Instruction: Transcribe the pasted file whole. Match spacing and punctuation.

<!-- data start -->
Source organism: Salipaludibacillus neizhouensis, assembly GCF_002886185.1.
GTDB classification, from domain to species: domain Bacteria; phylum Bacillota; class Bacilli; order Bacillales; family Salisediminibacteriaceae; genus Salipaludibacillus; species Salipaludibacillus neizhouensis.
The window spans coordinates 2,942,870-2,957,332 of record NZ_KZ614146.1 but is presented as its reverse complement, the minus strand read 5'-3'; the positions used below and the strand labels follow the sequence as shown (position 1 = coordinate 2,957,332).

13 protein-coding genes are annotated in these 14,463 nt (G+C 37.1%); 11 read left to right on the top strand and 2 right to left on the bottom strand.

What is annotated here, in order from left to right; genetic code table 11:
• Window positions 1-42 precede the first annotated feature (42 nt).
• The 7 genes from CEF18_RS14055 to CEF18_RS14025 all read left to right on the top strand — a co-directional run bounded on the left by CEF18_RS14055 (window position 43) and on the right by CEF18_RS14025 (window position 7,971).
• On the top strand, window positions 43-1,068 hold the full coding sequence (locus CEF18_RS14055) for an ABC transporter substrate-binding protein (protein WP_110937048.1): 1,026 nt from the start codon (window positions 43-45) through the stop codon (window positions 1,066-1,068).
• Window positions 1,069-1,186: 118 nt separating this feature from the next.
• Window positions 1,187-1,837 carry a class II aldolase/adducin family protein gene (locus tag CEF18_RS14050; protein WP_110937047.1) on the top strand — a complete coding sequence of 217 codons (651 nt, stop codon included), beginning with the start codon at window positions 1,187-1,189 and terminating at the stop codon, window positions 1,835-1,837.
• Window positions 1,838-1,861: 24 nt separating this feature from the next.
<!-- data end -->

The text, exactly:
Source organism: Salipaludibacillus neizhouensis, assembly GCF_002886185.1.
GTDB classification, from domain to species: domain Bacteria; phylum Bacillota; class Bacilli; order Bacillales; family Salisediminibacteriaceae; genus Salipaludibacillus; species Salipaludibacillus neizhouensis.
The window spans coordinates 2,942,870-2,957,332 of record NZ_KZ614146.1 but is presented as its reverse complement, the minus strand read 5'-3'; the positions used below and the strand labels follow the sequence as shown (position 1 = coordinate 2,957,332).

13 protein-coding genes are annotated in these 14,463 nt (G+C 37.1%); 11 read left to right on the top strand and 2 right to left on the bottom strand.

What is annotated here, in order from left to right; genetic code table 11:
• Window positions 1-42 precede the first annotated feature (42 nt).
• The 7 genes from CEF18_RS14055 to CEF18_RS14025 all read left to right on the top strand — a co-directional run bounded on the left by CEF18_RS14055 (window position 43) and on the right by CEF18_RS14025 (window position 7,971).
• On the top strand, window positions 43-1,068 hold the full coding sequence (locus CEF18_RS14055) for an ABC transporter substrate-binding protein (protein WP_110937048.1): 1,026 nt from the start codon (window positions 43-45) through the stop codon (window positions 1,066-1,068).
• Window positions 1,069-1,186: 118 nt separating this feature from the next.
• Window positions 1,187-1,837 carry a class II aldolase/adducin family protein gene (locus tag CEF18_RS14050; protein WP_110937047.1) on the top strand — a complete coding sequence of 217 codons (651 nt, stop codon included), beginning with the start codon at window positions 1,187-1,189 and terminating at the stop codon, window positions 1,835-1,837.
• Window positions 1,838-1,861: 24 nt separating this feature from the next.